The Pirin Golf & Country Club is a unique resort on the outskirts of the popular Bansko ski resort. The area hosts about 140 apartments in different buildings, several cafes, restaurants, a four-star hotel with spa facilities, and a marvelous clubhouse overlooking the mountains of Pirin Nature Reserve. It is a unique location where one can ski in the mountains near Bansko and on the same day in the afternoon enjoy a spectacular round of golf.

From May 3-7, a European Golf Teachers tournament was played at the Pirin Golf & Country Club, sponsored by IBM. A full field of competitors and guests attended the event. The WGTF of Bulgaria is one of the youngest European sister organizations of the WGTF.

The WGTF of The Netherlands and DGTF Education Centre support the WGTF of Bulgaria in training of professionals and the establishment of the Federation.

Greetings to all Golf Teaching Pro magazine readers. Once again, I write to you from sunny South Africa, where only a year ago we came out of a successful World Soccer Cup tournament. The event brought to our shores much excitement, euphoria, and celebrations on a greater scale than ever experienced before.

We also had the opportunity to host visitors from every corner of the globe – including fanatical soccer fans, kings, queens and heads of states. I had the privilege of attending many of the games and getting up close to the players, as well as fi gures such as Joe Biden and Bill Clinton. For the duration of the tournament, I had the honour of serving as concierge to a royal family, and that time will always be special to me. Added to extremely positive international press, our economy also received a vital financial injection at a time when the world’s markets have been embattled.

We’re also very proud of our golfers’ performances in the Fedex Cup (Ernie Els 9th, Retief Goosen 10th, and Tim Clark 24th), and look forward to the announcement of The Nedbank Challenge field, formerly referred to as The Million Dollar and now billed as Africa’s Major. This year’s purse is worth $1,250,000 to the winner with a total of $5,000,000 in the pot for the field of 12. No less than a cool quarter of a million dollars to the golfer bringing up the rear of the field!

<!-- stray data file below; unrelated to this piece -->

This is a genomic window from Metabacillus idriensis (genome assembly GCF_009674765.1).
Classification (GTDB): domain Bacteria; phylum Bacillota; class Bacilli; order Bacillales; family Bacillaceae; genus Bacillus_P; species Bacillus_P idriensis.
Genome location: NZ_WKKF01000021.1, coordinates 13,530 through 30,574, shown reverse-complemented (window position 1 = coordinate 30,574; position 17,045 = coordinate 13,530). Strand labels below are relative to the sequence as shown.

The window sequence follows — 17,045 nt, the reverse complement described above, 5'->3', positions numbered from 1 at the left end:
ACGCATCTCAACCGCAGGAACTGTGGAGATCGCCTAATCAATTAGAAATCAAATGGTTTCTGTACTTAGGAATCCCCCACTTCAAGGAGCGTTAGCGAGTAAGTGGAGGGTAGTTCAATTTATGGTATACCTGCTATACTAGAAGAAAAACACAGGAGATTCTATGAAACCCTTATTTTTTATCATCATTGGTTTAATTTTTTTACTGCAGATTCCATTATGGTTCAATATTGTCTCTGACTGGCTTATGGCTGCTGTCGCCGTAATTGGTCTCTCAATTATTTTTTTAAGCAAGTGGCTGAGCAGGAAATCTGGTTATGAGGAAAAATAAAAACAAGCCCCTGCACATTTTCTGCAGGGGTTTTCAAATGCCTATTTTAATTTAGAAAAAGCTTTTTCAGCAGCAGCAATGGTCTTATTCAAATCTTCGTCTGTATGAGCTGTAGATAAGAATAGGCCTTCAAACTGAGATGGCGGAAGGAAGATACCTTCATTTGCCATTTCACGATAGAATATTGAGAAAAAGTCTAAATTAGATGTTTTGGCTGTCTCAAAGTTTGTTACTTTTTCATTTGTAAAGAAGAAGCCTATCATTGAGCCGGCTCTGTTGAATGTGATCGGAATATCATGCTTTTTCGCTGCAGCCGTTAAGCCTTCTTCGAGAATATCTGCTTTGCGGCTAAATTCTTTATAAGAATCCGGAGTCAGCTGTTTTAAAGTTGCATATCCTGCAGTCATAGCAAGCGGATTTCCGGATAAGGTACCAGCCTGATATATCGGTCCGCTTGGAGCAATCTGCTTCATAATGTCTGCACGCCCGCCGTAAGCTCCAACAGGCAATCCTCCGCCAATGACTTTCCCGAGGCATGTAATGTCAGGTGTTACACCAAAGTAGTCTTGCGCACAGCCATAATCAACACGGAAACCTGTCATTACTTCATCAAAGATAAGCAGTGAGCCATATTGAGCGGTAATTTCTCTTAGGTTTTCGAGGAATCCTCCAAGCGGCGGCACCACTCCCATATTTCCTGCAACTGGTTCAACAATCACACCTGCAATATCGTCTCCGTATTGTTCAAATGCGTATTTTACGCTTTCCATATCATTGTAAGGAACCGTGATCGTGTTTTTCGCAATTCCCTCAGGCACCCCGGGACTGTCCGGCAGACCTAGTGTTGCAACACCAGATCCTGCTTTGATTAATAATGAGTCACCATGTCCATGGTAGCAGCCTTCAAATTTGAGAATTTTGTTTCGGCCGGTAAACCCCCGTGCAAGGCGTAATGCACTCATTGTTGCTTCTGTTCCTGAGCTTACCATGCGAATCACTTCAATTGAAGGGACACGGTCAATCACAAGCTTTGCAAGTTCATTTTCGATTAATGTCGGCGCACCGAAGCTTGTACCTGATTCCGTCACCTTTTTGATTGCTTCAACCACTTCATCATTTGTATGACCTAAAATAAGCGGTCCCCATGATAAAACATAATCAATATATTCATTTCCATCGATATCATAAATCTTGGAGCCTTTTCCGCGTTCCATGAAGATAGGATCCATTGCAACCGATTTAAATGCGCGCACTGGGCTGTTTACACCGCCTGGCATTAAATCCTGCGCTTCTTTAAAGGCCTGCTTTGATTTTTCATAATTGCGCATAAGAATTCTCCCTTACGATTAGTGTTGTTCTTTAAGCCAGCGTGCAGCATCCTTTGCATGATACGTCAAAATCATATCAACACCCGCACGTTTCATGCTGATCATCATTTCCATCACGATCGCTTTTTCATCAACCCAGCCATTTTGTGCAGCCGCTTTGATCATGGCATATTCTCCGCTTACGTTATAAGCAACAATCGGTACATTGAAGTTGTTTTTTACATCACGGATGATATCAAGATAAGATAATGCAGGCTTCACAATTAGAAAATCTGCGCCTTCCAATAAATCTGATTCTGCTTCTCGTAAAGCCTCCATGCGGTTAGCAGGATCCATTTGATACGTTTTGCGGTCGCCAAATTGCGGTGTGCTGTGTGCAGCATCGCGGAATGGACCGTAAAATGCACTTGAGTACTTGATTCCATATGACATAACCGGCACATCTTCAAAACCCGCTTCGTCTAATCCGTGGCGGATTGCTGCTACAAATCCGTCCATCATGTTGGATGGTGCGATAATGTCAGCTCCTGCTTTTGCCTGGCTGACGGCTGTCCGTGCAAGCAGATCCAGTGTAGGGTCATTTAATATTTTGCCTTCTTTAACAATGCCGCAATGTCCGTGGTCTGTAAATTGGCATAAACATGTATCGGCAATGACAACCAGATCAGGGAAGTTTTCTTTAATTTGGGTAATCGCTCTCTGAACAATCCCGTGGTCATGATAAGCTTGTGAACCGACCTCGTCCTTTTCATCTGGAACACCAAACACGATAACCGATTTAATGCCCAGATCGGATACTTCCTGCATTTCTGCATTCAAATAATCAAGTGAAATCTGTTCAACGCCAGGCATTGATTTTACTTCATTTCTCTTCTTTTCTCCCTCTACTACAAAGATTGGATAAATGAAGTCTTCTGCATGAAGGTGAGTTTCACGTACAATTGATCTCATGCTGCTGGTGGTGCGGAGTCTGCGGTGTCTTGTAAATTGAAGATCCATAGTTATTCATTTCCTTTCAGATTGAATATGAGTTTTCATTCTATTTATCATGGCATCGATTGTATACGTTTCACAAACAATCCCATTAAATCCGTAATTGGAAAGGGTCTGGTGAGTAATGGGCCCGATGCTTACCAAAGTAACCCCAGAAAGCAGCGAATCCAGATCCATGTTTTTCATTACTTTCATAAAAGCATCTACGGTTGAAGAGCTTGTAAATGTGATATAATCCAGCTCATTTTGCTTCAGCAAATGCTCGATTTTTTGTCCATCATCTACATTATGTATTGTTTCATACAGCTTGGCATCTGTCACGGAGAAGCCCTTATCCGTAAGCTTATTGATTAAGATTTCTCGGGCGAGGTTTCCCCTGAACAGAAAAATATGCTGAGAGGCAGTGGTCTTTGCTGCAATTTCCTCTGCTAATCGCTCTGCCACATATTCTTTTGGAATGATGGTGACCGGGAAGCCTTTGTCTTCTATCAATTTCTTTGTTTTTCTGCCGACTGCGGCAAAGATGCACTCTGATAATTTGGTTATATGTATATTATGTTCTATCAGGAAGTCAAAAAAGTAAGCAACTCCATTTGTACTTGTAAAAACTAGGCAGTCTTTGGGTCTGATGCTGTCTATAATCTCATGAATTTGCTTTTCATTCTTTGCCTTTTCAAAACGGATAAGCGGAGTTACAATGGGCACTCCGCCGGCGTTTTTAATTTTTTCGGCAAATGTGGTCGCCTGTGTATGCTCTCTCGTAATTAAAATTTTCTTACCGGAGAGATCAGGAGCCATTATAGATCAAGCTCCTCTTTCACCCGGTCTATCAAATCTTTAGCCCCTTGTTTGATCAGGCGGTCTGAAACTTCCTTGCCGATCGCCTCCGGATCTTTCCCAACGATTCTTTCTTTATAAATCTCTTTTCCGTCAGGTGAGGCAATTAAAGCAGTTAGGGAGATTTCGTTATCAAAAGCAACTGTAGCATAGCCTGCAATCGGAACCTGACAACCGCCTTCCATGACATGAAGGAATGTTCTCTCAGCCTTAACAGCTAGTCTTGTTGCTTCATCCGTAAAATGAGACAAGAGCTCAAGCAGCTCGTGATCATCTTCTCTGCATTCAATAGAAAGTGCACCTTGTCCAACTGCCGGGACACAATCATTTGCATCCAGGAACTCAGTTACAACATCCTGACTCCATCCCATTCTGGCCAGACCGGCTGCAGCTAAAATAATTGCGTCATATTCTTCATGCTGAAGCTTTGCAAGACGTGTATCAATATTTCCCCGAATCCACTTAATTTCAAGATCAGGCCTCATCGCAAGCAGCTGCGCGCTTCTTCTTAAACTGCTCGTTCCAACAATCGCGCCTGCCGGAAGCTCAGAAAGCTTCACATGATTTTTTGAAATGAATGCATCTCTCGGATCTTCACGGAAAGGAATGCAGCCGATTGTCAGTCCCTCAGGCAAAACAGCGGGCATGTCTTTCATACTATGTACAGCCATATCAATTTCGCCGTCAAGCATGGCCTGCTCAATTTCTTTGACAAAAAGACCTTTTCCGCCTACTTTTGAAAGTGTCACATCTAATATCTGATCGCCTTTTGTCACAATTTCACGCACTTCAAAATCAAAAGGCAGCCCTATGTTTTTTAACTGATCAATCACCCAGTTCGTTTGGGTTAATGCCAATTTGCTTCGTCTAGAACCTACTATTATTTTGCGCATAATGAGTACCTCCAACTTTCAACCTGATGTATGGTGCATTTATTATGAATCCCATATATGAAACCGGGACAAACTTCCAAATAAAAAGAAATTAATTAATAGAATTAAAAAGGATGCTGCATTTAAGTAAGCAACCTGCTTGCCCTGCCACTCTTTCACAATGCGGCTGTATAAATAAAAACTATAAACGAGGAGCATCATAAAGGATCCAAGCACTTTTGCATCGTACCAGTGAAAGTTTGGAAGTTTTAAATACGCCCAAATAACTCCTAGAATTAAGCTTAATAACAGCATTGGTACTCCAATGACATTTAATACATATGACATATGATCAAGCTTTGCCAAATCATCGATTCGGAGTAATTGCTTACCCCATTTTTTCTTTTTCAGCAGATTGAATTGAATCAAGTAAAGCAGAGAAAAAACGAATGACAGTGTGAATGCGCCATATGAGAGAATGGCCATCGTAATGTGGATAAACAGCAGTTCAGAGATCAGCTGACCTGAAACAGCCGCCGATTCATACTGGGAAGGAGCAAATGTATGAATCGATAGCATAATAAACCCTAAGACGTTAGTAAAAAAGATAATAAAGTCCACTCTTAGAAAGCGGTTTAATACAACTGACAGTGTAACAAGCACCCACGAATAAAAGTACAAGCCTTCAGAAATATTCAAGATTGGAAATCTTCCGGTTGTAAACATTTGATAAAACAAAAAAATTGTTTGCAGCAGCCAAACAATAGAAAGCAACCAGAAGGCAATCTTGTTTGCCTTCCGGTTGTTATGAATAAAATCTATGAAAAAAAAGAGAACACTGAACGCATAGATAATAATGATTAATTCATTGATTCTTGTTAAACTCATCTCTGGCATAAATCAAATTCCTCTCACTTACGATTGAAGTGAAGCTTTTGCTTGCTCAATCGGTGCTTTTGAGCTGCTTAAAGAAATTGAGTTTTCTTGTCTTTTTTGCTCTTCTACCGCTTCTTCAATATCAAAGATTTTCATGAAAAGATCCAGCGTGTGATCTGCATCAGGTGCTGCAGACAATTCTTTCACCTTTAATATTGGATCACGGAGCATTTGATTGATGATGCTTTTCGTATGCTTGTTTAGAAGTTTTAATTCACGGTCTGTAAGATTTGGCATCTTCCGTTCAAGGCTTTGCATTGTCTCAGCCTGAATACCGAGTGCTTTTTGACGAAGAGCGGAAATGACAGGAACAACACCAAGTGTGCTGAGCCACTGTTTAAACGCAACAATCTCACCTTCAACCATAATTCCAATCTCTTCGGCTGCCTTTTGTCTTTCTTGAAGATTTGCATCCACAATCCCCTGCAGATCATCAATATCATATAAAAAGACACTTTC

It’s said that the South African town of Hermanus has some of the best land-based whale-watching in the world, and it’s clear why – as I write this article, it’s reported that there are 132 Southern Right Whales in the bay outside my bedroom window. A five-mile path hugs the rugged coastline, providing an easy walking platform, with the Atlantic Ocean on one side of you and the picturesque Hermanus, dwarfed by the Babyfonstoring Mountains, on the other. It’s a true wonder to witness manoeuvres such as breaching, spyhopping, lobtailing, and sailing being performed by the very majestic 60-ton behemoths.

Bob Hope said if you watch a game it’s fun; if you play at it, it’s recreation; if you work at it, it’s golf. Well, Hermanus Golf Club is in the middle of this dramatically attractive whale-watching town, and one can’t help but feel there couldn’t be a better place to take part in recreation whilst having fun, working on your game! The 27-hole track was originally built in 1923, designed by Bob Grimsdell, with Peter Matkovich (arguably South Africa’s leading golf course designer) adding his magic touch to the 2006 overhaul.

Twenty-seven holes come in handy as the Hermanus population swells from 8,000 residents to over 40,000 in high season. The standout hole for me is the short par-4 18th, measuring 273 meters from the club tees; long hitters can certainly take the green on in one. Having said that, water protects the right side of the fairway, while bunkers line the left side and surround the green. There is also no guarantee to a safe result when playing a lesser club off the box, and the traps still come into play. Ocean views and mountains surround as you walk the well-wooded course. Whilst the course is ranked a relatively lowly #52 in the country, it is well worth adding to your golf itinerary – Cape Town is only 120km away and there is much to see and do. Please go to and click on Hermanus Golf Tour to view travel options. The site is under construction and the tour will be posted on the 1st of November.

A note on future articles is that I hope to cover Gary Player’s course on his private stud farm, and Africa’s first nearby tiger sanctuary. I’d also like to invite pros looking at bringing golf groups to South Africa to contact me with regards to offerings. Again, the first fiVe e-mails I receive with the word Hermanus as the subject will be sent a beautiful book by Beth Hunt named Hermanus. Please note my new email address is

USGTF-Korea cooperates with universities to develop fresh talent. The popularization of golf has been rapid the last 10 years. It was always common to see a live telecast of baseball games or soccer games, but due to popularity of Korean pro golfers such as Se Ri Pak, Mi Hyun Kim, Kyung Joo (K.J.) Choi, and Yong Eun (Y.E.) Yang, etc., it’s not too uncommon to see live broadcasts of golf tournaments now. Every year, various types of high-level conferences are held, and through these competitions, many excellent pro golfers or amateur golfers are discovered. USGTF-Korea is in an excellent position to make such discoveries, since we are cultivators of leaders and teachers of golf pros.